Try speccing a similar windows laptop for example, with SSD onto PCIe with same amount of memory etc. And you'll find out that Macs are very well priced. Tried it also with MS surfacebook and found it to be more expensive than a similar MBP. 
    You seem to be looking for a new Mac Pro. I understand your frustration but in the end you got to go with the tools that are available to you now. 


    Reverse-switching?  A fair enough point.

    Ditto too about how Apple has transitioned to be more mainstream (lightweight).

    But unfortunately, the article loses credibility when it claimed "Photos is a great cataloging tool for images", considering just how much worse Photos is (even today) versus Apple EOL'ed Aperture and iPhoto for DAM (Digital Asset Management). 

    Which brings us to tools such as Adobe Lightroom  as a viable alternative to Photos ...

    First off, Lightroom is an OS-Agnostic App, so it is not a motivation source for a {Win -> OSX} switcher. 

    Second, with the demise of the likes of the Mac Pro (both the 6,1 and the older 5,1), there's not a motivation to switch for better hardware either. 

    What it really comes down to is that Apple's historical strength (and justification to "pay more") was the elegance and integration of the overall Ecosystem, and because of the directions that Apple has chosen to go, this justification is now dead for many higher-end ("Pro") uses cases. 

    As an aside, contemplate also how OS X's "Mail" app is grossly inferior for productivity vs MS-Outlook.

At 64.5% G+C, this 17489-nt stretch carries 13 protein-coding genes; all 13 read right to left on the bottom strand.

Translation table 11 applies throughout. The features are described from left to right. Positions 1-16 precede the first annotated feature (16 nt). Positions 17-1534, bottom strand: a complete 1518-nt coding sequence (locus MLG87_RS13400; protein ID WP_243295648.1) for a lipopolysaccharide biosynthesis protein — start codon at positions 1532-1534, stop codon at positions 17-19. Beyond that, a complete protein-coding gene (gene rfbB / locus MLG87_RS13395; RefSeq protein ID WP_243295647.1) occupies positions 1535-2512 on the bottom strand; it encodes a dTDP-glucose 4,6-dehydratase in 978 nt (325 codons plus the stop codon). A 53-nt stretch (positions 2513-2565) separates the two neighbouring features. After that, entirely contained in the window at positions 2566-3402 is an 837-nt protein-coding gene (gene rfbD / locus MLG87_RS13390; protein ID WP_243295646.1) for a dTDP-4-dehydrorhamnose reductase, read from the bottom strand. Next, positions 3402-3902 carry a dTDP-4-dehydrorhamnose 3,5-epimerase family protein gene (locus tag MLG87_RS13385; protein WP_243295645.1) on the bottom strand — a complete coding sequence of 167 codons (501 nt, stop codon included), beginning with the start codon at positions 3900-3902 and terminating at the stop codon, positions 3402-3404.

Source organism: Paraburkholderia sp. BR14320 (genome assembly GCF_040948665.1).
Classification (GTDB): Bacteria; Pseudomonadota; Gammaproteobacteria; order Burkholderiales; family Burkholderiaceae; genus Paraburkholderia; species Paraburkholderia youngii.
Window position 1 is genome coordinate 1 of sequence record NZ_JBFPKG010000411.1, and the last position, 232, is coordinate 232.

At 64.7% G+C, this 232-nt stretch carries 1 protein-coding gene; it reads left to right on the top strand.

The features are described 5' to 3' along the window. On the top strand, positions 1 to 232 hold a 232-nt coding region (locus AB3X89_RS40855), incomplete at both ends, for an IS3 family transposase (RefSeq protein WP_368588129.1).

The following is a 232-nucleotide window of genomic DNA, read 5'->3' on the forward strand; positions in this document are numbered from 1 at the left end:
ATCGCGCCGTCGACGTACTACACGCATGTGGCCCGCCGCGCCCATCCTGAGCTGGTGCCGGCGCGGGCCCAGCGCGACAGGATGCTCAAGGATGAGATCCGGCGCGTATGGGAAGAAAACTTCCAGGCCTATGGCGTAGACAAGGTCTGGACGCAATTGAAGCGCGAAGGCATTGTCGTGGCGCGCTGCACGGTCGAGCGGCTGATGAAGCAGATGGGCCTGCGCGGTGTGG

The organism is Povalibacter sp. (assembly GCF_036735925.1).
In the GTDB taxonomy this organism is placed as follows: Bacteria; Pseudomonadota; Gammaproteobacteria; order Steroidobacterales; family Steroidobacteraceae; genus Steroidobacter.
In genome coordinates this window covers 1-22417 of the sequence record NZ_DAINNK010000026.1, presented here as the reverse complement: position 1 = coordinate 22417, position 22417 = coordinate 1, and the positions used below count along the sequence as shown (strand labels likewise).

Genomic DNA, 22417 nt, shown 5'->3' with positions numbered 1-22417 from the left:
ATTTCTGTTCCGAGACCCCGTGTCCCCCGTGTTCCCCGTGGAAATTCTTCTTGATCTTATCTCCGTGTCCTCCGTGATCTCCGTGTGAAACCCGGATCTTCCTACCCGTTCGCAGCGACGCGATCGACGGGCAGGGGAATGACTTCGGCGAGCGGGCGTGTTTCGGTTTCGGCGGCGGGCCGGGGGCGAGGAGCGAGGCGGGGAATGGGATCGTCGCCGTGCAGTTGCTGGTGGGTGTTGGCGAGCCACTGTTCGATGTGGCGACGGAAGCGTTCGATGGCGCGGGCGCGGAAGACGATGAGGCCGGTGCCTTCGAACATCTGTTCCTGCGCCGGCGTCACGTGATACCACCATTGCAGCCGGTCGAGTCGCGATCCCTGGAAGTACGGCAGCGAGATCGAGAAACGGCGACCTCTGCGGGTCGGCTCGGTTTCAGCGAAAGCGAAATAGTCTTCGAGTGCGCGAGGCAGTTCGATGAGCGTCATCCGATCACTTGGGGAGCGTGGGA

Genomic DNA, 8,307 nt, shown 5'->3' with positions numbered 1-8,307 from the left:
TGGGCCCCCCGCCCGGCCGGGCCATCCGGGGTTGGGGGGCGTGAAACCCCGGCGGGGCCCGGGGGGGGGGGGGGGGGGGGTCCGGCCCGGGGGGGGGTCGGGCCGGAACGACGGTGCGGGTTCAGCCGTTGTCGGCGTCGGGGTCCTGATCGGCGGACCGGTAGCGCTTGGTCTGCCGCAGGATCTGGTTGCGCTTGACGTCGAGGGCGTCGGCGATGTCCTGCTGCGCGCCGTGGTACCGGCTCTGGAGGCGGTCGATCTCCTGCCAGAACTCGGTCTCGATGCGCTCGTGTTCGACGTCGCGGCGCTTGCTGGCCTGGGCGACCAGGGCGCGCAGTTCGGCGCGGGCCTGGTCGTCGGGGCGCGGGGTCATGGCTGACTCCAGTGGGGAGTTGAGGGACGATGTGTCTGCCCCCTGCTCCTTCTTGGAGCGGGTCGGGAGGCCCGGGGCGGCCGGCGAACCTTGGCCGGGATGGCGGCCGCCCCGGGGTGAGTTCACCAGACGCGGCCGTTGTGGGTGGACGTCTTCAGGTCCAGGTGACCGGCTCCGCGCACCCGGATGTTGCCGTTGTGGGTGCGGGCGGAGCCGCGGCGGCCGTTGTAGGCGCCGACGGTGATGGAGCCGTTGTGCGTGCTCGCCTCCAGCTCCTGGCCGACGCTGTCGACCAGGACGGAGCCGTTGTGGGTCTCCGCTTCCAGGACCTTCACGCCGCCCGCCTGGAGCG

As such, some of us really are looking to disentangle ourselves from a couple of decades of being a Mac customer, and that need will be serviced somehow.  If not by the Mac community, then by someone else. 

    ...and on a personal observation standpoint, my impression is that Apple's productivity apps are fine when there's only a hundred or two records to manage, but they increasingly show their shortcomings when you get to thousands & tens of thousands of records - - their DAM simply doesn't scale well. 


    -hh

  • Reply 58 of 76
    thedbathedba Posts: 710member
    altivec88 said:
    altivec88 said:

    Ironhead said:
    I'd be much more interested in a description of the reverse switch since I just bought a used Dell workstation for video and photo editing. I maxed it out with components I'd not even be able to put in a Mac, with the exception of an outdated Mac Pro. This is after 25 years of exclusive Mac usage. Back in the day the Mac was a serious offer for people like me. Nowadays I'd pay a multitude for an inferior Apple machine. It's probably my mistake to expect a smart phone company to deliver powerful stationary computers for creative professionals like I ;)
    That was my first thought.
    I GUARANTEE that we aren't running any "Switching to Windows?" articles.
    That's too bad.  Not sure why that is considered such a hostile request.  I was thinking the same thing as some of the others.  After 30+ years, this is the year we start transitioning over to the dark side (windows) and such an article would really help out some long time Mac users.   Does anyone know of a good site that is similar to Appleinsider but on the PC side of things?